The party ran dry. The going away celebrations had to be terminated before 9pjm on a balmy July evening. The host of the party was setting off around the world in a day or two, and this get together was meant to be a riotous send off. Without wine it ws a sombre, sober, soon over affair.

In my defence these were the days before screwcap wines and 24 hour garages selling corkscrews. And the party was in the wrong end of Armley. There was no neighbourly knocking on doors and sharing uncorking equipment back then. Plus, breaking three implements in quick succession does smack of design fault rather than human error (and as the human in error would be me, I choose to believe in the inadequacy of the machinery … nothing to do with me.)

“I didn’t want to risk the chance of not being able to share the wine tonight”, I said, “this is the first proper post, didn’t want to jinx it.”

“You couldn’t possibly damage this corkscrew” Christine replied, brandishing a chunk of burnished steel that looked as if it could dismantle an oil rig. “My corkscrew is built to last.”

“Isn’t that the one you stole from Centre Parks?” I queried, gently.

“Not stole!” Christine shot back with a stare as hard and cold as the metal in her hand. “I found it at the bottom of my suitcase when we got home … must have been one of the kids.”

“But the kids were six and one” I said, to myself. I know when it’s best to keep my mouth shut, and the wine was going down too nicely to be bothered with a mere question of morality.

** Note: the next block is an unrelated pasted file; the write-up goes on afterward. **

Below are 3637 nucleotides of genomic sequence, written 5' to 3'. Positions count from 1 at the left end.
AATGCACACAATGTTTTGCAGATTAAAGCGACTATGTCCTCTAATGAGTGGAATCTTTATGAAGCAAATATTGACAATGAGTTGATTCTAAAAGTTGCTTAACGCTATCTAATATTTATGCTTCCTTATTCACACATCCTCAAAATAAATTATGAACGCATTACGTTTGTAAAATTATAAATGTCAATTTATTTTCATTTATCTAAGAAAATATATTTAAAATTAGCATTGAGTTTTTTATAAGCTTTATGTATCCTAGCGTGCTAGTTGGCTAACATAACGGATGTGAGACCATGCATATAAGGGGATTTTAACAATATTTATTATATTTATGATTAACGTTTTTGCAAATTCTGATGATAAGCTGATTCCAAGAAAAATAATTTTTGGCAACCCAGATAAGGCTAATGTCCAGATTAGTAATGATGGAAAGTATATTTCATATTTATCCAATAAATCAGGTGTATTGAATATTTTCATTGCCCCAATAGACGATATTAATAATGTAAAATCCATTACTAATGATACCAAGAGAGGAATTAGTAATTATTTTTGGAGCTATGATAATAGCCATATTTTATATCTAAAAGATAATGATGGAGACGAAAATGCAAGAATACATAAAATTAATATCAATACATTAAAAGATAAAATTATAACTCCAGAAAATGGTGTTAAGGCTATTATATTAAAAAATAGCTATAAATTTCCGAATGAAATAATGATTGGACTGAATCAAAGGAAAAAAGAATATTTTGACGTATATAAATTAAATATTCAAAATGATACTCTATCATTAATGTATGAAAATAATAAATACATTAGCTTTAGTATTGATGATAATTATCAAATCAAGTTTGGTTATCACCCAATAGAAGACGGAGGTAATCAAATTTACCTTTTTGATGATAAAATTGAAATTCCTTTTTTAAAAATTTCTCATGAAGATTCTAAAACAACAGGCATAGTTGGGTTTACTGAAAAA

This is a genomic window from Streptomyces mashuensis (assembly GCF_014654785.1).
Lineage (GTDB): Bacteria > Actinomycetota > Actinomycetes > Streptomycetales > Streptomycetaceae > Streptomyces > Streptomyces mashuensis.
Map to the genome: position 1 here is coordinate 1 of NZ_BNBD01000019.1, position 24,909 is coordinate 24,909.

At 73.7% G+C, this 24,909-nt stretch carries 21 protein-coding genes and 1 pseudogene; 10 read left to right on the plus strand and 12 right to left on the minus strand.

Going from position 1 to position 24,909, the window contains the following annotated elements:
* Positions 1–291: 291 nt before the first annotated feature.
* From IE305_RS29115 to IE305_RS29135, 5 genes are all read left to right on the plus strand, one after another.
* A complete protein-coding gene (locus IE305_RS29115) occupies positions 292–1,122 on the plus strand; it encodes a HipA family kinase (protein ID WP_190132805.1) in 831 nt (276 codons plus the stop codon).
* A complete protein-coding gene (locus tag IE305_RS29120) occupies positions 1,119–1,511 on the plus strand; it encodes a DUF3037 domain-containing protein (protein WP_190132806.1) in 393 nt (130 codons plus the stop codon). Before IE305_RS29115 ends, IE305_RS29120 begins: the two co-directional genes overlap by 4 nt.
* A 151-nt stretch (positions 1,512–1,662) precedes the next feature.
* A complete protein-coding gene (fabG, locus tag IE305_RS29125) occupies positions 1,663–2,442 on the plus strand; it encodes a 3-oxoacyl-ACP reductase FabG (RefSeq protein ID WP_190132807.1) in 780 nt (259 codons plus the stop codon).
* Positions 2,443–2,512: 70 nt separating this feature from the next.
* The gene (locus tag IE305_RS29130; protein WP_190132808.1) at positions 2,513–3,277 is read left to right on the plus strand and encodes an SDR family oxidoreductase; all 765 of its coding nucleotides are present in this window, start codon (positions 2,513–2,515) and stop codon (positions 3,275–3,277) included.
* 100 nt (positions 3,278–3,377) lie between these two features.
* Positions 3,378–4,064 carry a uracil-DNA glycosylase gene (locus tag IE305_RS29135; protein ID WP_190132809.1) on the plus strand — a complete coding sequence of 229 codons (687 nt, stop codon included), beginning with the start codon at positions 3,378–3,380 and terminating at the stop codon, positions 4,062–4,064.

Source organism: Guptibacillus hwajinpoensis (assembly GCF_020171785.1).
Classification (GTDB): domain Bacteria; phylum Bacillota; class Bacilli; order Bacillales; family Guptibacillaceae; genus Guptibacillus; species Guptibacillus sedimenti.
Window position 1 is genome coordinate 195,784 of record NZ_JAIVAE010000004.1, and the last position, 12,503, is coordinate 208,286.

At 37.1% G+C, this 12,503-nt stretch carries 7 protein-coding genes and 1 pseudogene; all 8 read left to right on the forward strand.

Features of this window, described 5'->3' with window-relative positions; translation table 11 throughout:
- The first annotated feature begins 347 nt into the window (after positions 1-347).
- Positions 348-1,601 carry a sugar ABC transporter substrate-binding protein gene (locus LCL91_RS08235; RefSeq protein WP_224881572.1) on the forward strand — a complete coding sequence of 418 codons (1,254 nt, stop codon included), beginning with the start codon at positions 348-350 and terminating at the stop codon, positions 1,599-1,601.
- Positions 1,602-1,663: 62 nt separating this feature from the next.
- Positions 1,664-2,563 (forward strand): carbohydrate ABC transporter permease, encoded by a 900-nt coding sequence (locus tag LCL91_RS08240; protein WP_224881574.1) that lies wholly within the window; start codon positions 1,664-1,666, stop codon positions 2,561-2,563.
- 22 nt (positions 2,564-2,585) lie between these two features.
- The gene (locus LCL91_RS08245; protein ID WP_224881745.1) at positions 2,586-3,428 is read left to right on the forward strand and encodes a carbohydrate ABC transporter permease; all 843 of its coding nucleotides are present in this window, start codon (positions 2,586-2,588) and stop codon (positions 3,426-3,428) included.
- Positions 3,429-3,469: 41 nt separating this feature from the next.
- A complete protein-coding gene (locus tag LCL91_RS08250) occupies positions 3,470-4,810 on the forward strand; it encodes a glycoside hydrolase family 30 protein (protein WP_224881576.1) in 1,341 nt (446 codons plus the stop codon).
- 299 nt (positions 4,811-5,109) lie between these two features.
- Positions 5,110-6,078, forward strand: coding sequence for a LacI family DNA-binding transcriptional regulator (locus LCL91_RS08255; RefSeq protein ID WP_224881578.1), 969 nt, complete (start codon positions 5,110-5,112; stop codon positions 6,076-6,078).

“Anyway, what do you think?” I said, pointing to the bottle. “Back label says it tastes wonderfully of red fruits and black pepper. Front one says rich blackcurrant, sweet spice and mint flavours – though the handwriting on there is a bit illegible, and a couple of people I’ve asked say the word is “meat” and not “mint”. I wouldn’t want a meat tasting Cab Sav.”

“We are both vegetarians, Philip … definitely a hint of mint … not a smidgen of bacon in there, thankfully.”

“Anything else?”

“You’re the one getting paid by the adjective, you tell me!”

“Ha, jealousy has rendered you uncharacteristically coy, Christine … I like the idea of mint, but I may be tasting that because of the suggestion on the label, it’s hard to tell. Definitely fruit, but that’s because it’s wine so that’s just obvious. And spice? Hmm, a little, not sure I can be too definite about the spice. The bottle may be a tad on the cool side just yet?”

“You are the one that brought it cold! You wouldn’t wait till it was room temperature, like I said”

“This room? It would taste like Scotch Broth if it was this hot. And I don’t think I could wait that long …”

“Well, tastes good to me … you want to pour me another glass?”

We managed to finish the bottle. And another. After the third was opened there was no more pretending to be wine critics, we were just enjoying the conversation, which is probably as it should be.

Anyway, I’m back there tonight. With another bottle of the Cabernet. I’d recommend it.

Just hope it goes well with the quiche …


  1. Not sure I came off too well in that, but the wine was free, so mustn’t grumble!
    A couple of wayward facts floating about in it, but the key one is that your neices are seven years apart, not five.
    Can i share a more expensive bottle next time?